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Should the B.C. RCMP follow the recommendations in the Human Rights Watch report?

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A report from a U.S. non-government organization alleges abuse of B.C. aboriginal women and girls at hands of RCMP officers.

A report examining abuse allegations against British Columbia RCMP officers involving aboriginal women and girls, released today, has police urging alleged victims to come forward.

The RCMP said it is taking the report from the international non-government organization Human Rights Watch very seriously.

The report calls for a national inquiry by provincial and federal governments, but RCMP officials have said that they need the public's help in order to properly investigate the matter.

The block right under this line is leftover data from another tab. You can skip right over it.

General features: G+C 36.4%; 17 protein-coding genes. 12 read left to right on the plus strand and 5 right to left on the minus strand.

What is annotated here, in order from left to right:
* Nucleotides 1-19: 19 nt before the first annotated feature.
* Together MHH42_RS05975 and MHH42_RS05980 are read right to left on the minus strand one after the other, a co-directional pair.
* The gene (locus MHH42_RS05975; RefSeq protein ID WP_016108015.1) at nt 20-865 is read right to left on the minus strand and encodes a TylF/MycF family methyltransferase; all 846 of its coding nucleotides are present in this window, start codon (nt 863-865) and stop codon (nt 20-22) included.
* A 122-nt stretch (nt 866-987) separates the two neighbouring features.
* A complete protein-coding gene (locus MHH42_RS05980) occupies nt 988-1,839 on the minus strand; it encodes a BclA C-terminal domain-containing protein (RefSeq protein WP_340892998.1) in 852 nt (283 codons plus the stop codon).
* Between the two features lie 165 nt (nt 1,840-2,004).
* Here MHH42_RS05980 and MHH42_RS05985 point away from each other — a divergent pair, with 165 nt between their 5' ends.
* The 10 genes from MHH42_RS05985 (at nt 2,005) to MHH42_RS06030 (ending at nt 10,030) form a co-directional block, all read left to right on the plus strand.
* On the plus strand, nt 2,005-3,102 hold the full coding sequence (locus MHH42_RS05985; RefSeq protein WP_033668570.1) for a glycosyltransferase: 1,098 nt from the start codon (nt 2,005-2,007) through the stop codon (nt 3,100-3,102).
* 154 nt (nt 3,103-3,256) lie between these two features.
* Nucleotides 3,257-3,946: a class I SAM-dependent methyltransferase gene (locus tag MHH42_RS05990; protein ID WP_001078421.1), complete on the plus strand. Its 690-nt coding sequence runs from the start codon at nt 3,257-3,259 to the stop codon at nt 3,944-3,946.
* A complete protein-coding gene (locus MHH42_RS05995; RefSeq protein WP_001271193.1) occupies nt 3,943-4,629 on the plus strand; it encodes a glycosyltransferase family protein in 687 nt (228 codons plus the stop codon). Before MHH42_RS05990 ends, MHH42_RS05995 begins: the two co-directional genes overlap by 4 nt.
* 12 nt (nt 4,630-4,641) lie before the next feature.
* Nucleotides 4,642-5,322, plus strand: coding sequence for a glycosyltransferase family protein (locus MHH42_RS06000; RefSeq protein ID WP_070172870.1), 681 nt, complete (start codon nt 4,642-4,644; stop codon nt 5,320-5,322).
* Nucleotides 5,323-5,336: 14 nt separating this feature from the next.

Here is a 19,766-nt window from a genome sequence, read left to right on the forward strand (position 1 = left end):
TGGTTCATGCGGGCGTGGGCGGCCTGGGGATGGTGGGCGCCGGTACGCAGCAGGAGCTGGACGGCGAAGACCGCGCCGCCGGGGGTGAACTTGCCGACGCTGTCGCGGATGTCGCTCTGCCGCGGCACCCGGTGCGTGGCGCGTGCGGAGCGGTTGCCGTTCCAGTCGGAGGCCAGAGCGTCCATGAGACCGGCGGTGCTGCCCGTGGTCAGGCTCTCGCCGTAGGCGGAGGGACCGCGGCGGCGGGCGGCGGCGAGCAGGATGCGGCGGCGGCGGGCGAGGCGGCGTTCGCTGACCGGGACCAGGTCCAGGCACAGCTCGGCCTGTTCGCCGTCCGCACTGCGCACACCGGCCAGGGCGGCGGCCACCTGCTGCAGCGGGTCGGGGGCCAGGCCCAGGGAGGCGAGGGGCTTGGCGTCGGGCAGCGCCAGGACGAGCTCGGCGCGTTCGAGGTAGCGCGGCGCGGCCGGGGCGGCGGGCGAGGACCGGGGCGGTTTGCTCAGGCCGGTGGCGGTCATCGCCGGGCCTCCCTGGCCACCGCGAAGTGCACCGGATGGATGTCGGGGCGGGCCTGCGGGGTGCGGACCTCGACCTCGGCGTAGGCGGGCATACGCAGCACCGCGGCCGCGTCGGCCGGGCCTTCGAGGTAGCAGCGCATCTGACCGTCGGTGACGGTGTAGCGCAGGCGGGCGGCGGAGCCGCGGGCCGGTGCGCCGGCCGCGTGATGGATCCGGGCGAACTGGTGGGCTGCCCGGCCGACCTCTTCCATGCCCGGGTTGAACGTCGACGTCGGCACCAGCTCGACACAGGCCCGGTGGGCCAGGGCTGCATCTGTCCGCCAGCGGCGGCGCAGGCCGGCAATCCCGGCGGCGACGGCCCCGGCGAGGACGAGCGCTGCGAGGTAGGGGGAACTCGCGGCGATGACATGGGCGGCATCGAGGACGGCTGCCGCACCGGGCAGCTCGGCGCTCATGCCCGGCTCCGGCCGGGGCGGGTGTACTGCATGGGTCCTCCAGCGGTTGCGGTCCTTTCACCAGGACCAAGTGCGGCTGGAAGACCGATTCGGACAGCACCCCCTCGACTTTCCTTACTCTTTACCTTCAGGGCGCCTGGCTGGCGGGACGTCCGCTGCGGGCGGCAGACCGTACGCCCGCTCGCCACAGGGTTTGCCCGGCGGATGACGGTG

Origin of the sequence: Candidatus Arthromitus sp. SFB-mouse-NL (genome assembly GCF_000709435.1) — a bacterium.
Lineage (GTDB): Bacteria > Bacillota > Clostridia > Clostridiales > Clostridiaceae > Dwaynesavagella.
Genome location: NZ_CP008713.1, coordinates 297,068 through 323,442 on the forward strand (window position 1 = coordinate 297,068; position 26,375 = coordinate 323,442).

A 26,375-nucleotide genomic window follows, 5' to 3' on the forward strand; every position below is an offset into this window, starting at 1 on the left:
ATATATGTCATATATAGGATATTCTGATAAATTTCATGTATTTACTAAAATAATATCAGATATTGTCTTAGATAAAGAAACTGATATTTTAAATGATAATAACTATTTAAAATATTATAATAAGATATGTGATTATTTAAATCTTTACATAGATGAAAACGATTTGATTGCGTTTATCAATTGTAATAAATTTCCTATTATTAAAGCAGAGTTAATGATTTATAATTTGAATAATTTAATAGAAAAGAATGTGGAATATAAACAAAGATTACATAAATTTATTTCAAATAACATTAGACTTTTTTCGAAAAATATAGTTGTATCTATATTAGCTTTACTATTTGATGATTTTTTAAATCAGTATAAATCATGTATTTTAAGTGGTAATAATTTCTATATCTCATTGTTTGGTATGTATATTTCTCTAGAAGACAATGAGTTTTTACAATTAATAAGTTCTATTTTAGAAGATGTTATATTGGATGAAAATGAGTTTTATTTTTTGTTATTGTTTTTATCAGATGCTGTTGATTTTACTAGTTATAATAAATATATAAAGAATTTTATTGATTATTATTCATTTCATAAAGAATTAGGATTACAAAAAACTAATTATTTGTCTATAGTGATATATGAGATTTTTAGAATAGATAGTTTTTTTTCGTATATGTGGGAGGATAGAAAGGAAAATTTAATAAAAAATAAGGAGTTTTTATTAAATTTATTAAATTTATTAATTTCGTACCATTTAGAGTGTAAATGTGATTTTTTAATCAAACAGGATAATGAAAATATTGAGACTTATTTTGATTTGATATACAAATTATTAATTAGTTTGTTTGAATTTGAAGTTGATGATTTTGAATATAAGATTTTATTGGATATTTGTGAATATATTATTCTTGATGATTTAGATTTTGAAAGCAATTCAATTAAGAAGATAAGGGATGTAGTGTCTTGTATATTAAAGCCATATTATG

"Unfortunately, five months later and none of these allegations have been brought forward for investigation. It is impossible to deal with such public and serious complaints when we have no method to determine who the victims or the accused are."

This report is the most recent controversy to surface amidst a storm of scrutiny surrounding RCMP behaviour in western provinces, including sexual harassment within the organization, the handling of the Robert Pickton investigation and the death of Robert Dziekanski.

Human Rights Watch interviewed 50 aboriginal women and girls and detailed their accounts of alleged abuse that include pepper-spraying, having Tasers used on them and being strip-searched.

The report compares the level of fear among the women to be comparable to those with post-traumatic stress disorder after a war.

Along with an inquiry, the report calls for first nations leaders to cooperate with the government and address the issue of violence against women.

Are you satisfied with the RCMP's reaction to the report? Do you think the recommendations outlined in the report are a good next step?

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